We had spent the day at the Vatican, eavesdropping as tour guides explained how Michelangelo fudged the proportions on the Pietà , and were heading out for dinner when I started feeling sick. Had we been anywhere else, I would have chalked it up to too much pizza for lunch. But I was in Italy, and I'd been looking at art. Clearly I had Stendhal syndrome.
Stendhal syndrome isn't included in the draft version of the new Diagnostic and Statistical Manual of Mental Disorders, released last month, but with proposed additions including "apathy syndrome" and Internet addiction, it's probably only a matter of time. The affliction takes its name from the 19th-century French writer, who was overcome after visiting Florence's Basilica di Santa Croce. In 1989 an Italian psychiatrist named Graziella Magherini published La Sindrome di Stendhal, describing more than 100 tourists who suffered dizziness and heart palpitations (some requiring hospitalization) after seeing the Florentine sights. According to Magherini, great art can make you sick.
Maybe I wasn't suffering a textbook case of Stendhal syndrome: I was in Rome, not Florence, and instead of swooning dramatically, I just had a stomachache. But I wanted to have Stendhal syndrome. The idea that one can be incapacitated by beauty is irresistible. In Chuck Palahniuk's novel Diary, a group of people paralyzed by paintings are killed by a fire at the exhibition. In the movie The Stendhal Syndrome, the hero pursues a serial rapist into Florence's Uffizi Gallery and promptly collapses, overwhelmed by the Caravaggios.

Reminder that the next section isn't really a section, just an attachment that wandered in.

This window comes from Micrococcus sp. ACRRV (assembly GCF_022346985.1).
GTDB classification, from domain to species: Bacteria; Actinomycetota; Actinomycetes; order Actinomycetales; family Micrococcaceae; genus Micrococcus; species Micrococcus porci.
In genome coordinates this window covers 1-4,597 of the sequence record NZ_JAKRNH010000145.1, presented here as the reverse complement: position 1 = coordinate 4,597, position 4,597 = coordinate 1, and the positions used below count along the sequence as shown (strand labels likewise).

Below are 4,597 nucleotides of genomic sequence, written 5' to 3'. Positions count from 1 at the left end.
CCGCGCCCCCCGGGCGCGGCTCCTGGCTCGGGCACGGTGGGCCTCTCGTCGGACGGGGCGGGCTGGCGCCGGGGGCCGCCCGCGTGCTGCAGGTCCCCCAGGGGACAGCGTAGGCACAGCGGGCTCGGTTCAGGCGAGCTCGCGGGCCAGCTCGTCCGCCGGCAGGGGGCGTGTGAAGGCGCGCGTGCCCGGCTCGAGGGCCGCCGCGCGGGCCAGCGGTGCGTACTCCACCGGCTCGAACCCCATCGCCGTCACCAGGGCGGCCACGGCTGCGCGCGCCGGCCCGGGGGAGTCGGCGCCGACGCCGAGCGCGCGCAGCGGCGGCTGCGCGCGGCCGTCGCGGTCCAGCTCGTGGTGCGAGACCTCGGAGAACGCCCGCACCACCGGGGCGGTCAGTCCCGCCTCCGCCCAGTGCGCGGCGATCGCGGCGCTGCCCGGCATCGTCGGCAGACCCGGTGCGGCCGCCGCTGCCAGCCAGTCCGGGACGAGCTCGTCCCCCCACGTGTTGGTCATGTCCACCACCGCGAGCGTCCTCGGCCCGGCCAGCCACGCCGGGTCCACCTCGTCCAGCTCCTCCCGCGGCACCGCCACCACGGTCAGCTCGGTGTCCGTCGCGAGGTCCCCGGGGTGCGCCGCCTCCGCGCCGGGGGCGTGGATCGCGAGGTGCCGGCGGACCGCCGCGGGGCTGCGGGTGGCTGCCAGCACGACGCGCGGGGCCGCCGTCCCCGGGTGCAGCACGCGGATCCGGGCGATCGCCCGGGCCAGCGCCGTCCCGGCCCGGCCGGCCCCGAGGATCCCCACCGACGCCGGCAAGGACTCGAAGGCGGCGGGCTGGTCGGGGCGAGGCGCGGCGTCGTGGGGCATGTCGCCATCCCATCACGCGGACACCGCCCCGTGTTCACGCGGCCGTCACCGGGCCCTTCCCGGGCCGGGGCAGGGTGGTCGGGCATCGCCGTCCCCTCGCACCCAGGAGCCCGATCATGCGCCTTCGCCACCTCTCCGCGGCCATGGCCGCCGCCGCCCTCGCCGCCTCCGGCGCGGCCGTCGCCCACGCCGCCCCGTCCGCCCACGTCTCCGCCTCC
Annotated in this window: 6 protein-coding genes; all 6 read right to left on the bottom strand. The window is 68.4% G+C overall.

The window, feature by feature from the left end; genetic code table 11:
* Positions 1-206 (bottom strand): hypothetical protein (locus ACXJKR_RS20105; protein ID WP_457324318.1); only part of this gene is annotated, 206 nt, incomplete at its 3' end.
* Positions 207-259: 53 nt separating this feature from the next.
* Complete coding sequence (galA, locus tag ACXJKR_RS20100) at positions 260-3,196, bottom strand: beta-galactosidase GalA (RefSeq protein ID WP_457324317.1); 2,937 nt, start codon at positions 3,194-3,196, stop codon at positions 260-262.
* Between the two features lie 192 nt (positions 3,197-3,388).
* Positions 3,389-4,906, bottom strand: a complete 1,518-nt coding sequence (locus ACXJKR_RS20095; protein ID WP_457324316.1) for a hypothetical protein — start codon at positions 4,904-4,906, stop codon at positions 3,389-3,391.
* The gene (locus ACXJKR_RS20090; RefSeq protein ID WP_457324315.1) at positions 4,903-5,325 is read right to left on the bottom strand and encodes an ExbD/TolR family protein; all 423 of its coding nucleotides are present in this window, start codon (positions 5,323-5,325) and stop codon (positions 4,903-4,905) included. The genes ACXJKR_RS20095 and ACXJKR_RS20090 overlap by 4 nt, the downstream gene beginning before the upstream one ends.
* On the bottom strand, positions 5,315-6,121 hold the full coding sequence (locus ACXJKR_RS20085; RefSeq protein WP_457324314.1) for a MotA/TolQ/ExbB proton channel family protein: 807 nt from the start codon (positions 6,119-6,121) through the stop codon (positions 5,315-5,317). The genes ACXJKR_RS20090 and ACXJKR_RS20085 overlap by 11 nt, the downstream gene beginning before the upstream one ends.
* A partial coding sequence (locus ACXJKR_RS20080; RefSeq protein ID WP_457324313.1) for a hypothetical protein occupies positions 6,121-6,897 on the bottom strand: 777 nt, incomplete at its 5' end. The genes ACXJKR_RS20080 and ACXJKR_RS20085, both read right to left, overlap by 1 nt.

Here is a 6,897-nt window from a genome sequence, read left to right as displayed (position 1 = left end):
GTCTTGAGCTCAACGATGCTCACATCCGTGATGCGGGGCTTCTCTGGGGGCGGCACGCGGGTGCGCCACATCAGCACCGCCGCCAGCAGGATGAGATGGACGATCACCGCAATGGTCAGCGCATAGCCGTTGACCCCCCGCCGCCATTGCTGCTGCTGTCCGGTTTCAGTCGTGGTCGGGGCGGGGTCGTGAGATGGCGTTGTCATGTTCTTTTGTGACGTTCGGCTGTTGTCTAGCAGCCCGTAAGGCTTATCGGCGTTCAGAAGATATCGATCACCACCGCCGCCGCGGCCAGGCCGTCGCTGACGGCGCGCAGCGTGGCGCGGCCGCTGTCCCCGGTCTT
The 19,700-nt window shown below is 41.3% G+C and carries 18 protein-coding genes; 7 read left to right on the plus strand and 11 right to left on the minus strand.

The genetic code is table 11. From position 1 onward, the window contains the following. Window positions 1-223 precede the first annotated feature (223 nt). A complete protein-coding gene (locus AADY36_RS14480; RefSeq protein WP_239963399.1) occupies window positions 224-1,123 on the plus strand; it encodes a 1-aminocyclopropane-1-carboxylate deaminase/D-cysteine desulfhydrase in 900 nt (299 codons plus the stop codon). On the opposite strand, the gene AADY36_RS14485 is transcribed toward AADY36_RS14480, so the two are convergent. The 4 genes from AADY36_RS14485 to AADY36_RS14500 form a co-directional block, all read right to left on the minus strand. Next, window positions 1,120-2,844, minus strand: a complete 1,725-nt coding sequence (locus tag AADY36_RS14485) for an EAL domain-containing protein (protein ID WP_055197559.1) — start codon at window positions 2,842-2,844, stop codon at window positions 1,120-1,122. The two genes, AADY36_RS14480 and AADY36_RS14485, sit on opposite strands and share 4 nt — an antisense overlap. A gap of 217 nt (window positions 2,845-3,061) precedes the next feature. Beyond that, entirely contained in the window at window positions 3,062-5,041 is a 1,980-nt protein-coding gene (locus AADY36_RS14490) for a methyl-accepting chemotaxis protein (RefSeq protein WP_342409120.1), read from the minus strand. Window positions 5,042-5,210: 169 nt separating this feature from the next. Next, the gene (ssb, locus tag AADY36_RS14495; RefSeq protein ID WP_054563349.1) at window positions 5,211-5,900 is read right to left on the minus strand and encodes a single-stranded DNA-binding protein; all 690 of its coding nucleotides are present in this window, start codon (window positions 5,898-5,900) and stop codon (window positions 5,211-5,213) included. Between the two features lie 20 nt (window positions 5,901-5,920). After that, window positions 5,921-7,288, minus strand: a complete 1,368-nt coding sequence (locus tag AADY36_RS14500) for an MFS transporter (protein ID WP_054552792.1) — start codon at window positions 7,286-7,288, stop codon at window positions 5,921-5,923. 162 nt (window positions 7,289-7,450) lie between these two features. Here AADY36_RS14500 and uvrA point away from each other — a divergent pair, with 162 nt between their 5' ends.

A Stendhal syndrome–like experience is the implicit promise in travel to foreign cities—otherwise, why not just go to the beach? Our senses, dulled by routine, will be reawakened in new surroundings. We'll drink in the beauty until we become intoxicated. In search of this rapture we dutifully visit every museum, gallery, and historic site in our guidebooks. And we do experience a version of Stendhal syndrome. We get tired and cranky, our vision blurs, we want to sit down. But should we really blame the art?
Two centuries after the heyday of the Grand Tour, in which young Brits of means were led by tutors on a strict itinerary of the highlights of European art and antiquity, we still cling to the idea that travel to foreign countries consists of sights that need to be seen. We return home exhausted and enervated, but satisfied that we've ticked the boxes on our list. Mona Lisa, check. Taj Mahal, check. Thank God that's done.
Stendhal visited Florence in 1817: maybe he was suffering Grand Tour pressure to have a properly edifying travel experience. But what actually happened? He writes, "On leaving the Santa Croce church, I felt a pulsating in my heart. Life was draining out of me, while I walked fearing a fall." Life draining out of him? Fearing a fall? Sounds more like low blood sugar than aesthetic rapture.
The next day we wandered around Rome, climbing a hill with a view of the city. That afternoon we drank cappuccino on a side street off the Piazza Navona as the sun set. Later we crossed the river in search of dinner, and I didn't feel sick at all.